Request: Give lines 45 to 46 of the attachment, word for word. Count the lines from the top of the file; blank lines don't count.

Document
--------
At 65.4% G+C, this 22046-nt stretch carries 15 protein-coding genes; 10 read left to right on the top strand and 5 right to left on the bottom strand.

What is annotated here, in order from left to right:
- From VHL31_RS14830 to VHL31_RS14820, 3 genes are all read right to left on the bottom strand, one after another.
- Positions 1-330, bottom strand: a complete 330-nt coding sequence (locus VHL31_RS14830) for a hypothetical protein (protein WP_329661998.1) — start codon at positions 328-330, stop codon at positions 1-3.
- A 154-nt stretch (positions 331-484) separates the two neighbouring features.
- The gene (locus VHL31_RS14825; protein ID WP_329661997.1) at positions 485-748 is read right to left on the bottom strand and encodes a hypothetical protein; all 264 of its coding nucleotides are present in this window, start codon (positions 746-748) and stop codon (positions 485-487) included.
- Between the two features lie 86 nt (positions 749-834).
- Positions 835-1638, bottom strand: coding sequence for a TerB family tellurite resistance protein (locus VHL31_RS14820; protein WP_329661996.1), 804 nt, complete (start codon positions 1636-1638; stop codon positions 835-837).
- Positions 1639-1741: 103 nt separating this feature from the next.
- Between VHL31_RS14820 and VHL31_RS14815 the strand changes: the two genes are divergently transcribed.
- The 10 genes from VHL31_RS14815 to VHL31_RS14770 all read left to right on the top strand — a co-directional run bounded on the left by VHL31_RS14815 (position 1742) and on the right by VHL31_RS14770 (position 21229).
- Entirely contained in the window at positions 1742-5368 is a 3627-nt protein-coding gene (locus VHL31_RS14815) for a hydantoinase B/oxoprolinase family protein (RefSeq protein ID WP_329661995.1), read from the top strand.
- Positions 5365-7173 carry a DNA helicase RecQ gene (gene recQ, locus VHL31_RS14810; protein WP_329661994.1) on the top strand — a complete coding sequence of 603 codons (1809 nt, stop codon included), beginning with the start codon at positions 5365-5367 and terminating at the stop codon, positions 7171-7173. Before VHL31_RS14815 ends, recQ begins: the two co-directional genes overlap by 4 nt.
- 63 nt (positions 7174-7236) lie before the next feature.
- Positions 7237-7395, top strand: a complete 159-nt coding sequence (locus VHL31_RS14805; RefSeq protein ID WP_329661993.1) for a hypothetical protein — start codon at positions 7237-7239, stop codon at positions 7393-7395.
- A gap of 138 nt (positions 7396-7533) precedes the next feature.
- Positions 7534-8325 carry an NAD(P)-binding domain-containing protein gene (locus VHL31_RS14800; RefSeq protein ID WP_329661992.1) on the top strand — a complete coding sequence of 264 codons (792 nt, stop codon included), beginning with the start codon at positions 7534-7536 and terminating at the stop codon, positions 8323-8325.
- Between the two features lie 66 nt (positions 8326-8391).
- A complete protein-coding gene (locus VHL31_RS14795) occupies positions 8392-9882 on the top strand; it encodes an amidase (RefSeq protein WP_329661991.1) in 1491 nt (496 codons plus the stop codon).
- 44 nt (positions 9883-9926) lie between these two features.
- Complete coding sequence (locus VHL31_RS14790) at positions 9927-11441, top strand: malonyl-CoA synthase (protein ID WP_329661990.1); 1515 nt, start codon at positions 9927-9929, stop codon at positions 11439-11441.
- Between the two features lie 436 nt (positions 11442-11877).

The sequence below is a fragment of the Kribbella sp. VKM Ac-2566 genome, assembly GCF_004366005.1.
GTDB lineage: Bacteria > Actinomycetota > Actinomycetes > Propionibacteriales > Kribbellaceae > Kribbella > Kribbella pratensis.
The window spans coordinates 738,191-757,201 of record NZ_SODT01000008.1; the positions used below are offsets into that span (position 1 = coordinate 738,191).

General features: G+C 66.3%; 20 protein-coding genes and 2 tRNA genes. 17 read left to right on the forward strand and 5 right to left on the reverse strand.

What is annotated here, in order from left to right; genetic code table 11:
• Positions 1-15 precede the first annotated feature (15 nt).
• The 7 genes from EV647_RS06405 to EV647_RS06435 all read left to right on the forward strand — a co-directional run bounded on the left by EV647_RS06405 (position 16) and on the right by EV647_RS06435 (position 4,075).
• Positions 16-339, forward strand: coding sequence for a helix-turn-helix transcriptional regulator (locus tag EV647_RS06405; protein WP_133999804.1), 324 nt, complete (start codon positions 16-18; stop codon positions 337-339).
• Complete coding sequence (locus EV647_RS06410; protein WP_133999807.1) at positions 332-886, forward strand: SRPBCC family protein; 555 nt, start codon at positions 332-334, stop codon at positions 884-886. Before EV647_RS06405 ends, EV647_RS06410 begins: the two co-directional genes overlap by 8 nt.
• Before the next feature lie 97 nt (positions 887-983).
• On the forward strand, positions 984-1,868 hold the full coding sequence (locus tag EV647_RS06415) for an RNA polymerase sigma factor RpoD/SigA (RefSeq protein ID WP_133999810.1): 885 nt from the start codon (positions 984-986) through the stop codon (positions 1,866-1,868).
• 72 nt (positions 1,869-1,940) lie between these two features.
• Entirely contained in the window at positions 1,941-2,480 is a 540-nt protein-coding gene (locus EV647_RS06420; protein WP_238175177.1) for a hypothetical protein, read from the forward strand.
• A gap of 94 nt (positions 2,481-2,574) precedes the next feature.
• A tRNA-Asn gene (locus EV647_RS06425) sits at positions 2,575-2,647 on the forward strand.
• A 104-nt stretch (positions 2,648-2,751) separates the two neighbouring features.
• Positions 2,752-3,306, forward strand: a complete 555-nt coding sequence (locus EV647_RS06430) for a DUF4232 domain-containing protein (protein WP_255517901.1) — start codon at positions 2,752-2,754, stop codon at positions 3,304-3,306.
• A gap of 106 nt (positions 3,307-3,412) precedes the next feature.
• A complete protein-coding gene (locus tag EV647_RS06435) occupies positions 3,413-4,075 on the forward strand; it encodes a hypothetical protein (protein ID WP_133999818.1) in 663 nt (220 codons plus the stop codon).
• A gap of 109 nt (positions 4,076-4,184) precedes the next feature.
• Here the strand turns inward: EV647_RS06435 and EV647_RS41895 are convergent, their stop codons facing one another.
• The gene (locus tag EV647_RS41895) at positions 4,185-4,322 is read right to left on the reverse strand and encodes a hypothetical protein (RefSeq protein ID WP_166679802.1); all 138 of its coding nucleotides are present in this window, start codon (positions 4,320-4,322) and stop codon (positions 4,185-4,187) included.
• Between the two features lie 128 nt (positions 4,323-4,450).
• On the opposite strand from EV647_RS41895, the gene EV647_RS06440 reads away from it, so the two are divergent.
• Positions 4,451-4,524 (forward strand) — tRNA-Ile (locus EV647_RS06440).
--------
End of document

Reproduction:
• Between the two features lie 128 nt (positions 4,323-4,450).
• On the opposite strand from EV647_RS41895, the gene EV647_RS06440 reads away from it, so the two are divergent.